A nested class in Java is simply a class defined within another Java class. Java allows nesting classes either as members or within blocks of code. Both classes and interfaces can be nested. A nested class is considered a part of its enclosing class, where both enclosing and enclosed class can access all members of each other. Differences between nested types depend on whether the nested type is a class or an interface, and whether the enclosing type is a class or an interface.
Sometimes the two terminologies static nested class, and non-static or inner class create confusion and the difference becomes obscure. First of all a class defined within another class is necessarily a nested class. Nested classes come in two flavours: static nested classes and non-static nested classes. All nested classes except static nested classes are inner classes. In other words non-static nested classes are called inner classes, while static nested classes are called static nested classes.
Java Language Specification mentions that an inner class is a nested class that is not explicitly or implicitly declared
static. Inner classes may not declare
static blocks or member interfaces, else there will be a compile-time error. Inner classes may also not declare
static members, unless they are constant variables, else again there will be a compile-time error. Inner classes may inherit
static members that are not constant variables even though they may not declare them.
Java Language Specification further mentions that nested classes that are not inner classes may declare
static members freely, in accordance with the usual rules of the Java programming language. Member interfaces are implicitly
static so they are never considered to be inner classes.
There are a variety of reasons to use Java's nested classes both static and non-static. First, nested classes and nested interfaces allow types to be structured and scoped into logically related groups. If a class is useful to only one other class, then it is logical to embed it in that class and keep the two together. Second and more important, nested classes can be used to connect logically related objects simply and effectively. It increases encapsulation. Event handling becomes so easy with inner classes. Anonymous inner classes seem to be a boon for event handling.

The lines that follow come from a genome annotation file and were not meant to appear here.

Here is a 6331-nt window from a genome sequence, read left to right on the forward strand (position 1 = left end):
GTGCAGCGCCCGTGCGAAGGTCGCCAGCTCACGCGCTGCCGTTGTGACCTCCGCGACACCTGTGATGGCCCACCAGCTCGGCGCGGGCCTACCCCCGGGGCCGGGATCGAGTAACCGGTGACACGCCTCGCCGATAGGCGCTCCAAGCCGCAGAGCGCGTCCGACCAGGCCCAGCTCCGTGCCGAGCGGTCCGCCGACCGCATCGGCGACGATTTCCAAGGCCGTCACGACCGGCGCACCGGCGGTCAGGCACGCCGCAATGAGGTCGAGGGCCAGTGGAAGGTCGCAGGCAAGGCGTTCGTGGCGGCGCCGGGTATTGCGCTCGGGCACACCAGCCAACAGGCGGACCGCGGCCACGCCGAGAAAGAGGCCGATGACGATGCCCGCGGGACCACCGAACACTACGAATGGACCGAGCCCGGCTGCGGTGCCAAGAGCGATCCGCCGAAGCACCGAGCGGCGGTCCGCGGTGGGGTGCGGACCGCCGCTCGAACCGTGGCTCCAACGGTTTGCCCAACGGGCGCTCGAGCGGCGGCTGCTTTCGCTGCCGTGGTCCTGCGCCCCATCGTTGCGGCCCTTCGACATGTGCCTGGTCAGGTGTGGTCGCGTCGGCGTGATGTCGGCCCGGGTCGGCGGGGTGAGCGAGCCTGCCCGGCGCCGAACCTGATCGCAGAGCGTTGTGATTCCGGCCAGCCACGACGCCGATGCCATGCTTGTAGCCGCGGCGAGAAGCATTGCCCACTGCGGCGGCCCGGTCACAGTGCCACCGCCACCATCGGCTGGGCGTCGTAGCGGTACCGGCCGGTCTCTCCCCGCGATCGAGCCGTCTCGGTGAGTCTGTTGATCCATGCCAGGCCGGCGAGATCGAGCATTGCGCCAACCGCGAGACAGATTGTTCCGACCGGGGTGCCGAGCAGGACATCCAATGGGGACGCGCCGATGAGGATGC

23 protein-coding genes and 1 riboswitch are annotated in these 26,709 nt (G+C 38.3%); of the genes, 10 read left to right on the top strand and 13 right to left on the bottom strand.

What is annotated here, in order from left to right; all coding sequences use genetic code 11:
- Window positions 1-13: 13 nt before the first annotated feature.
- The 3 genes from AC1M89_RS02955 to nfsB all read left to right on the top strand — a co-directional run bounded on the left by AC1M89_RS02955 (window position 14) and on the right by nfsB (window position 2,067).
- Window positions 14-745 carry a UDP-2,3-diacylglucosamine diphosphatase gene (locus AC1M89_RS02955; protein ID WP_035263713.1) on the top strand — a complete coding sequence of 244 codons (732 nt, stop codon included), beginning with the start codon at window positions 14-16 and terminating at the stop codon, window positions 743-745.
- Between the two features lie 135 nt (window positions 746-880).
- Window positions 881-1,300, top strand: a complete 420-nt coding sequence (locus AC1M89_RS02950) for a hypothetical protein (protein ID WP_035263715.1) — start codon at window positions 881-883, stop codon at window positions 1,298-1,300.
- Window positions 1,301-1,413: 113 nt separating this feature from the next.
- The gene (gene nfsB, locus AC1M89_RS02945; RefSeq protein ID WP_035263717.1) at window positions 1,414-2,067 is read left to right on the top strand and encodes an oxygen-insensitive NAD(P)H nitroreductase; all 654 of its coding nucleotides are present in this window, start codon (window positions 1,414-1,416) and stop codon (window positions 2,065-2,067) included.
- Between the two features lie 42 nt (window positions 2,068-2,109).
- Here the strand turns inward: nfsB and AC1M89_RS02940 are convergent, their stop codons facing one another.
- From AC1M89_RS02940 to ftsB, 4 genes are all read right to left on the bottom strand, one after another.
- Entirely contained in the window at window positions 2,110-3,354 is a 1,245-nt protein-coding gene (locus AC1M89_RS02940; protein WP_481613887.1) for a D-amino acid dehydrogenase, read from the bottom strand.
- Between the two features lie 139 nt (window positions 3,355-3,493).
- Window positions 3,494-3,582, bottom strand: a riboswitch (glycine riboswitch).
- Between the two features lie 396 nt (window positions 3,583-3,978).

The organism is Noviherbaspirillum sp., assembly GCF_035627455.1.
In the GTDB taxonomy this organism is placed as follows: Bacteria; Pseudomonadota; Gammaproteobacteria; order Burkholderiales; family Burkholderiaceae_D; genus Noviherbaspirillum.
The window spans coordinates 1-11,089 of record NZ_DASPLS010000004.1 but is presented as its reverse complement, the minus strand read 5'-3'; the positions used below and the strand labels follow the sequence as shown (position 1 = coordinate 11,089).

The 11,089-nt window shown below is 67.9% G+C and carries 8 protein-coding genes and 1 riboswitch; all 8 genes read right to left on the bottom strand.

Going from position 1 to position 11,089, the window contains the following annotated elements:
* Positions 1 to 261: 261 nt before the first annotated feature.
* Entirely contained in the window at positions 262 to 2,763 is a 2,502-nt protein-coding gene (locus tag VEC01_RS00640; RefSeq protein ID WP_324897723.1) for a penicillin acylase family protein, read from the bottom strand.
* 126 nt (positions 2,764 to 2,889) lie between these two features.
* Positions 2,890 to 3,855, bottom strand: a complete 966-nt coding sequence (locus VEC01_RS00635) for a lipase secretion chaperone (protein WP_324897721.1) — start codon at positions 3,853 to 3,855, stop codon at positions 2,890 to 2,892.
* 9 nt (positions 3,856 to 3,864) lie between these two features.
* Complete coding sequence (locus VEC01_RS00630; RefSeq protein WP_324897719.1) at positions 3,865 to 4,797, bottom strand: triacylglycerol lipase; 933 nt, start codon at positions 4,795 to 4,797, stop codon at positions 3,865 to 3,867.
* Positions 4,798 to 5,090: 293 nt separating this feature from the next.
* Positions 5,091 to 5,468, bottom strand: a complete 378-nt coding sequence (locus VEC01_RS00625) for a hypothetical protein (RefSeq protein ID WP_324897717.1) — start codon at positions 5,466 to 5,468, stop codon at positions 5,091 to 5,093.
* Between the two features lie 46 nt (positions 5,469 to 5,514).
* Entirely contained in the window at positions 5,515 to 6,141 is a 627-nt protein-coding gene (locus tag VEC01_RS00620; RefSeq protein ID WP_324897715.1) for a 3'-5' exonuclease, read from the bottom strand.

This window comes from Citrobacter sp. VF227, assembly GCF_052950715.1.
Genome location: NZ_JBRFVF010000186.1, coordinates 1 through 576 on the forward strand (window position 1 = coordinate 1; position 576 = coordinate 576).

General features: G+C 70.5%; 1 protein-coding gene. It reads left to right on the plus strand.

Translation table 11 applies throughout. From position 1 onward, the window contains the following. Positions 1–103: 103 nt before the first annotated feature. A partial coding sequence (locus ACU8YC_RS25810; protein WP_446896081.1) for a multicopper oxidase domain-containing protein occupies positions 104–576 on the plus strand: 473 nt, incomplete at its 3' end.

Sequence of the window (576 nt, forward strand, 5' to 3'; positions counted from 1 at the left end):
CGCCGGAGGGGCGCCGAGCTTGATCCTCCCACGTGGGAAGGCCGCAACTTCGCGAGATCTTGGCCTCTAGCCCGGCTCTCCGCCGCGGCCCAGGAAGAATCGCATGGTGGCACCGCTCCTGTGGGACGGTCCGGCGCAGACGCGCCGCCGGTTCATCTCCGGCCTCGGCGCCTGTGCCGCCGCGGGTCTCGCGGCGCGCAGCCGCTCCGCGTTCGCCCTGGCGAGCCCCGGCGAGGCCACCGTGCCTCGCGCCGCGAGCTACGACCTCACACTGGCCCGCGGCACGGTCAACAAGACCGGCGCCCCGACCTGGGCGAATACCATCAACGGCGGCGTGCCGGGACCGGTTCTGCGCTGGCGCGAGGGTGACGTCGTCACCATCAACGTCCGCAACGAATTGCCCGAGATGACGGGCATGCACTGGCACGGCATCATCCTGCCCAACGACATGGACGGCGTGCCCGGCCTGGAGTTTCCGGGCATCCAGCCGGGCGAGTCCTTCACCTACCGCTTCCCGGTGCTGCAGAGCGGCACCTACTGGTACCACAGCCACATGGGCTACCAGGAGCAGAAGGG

Java's nested classes can be categorized in following four types, and they are discussed in separate tutorials. Click on any of the following to read more about them.
Conclusively, an inner class is a member of the outer class just like other variables and methods, so the same modifiers applied to other variables can be applied to inner class too. For example an inner class can be declared
static turns it into a static nested class not an inner class.
In this tutorial we talked of Java's nested classes. Nested classes are of two types - static nested classes and non-static nested classes. Non-static nested classes are also called inner classes. Nested classes are proved useful when logical grouping of classes is required. Hope you have enjoyed reading this tutorial. Please do write us if you have any suggestion/comment or come across any error on this page. Thanks for reading!
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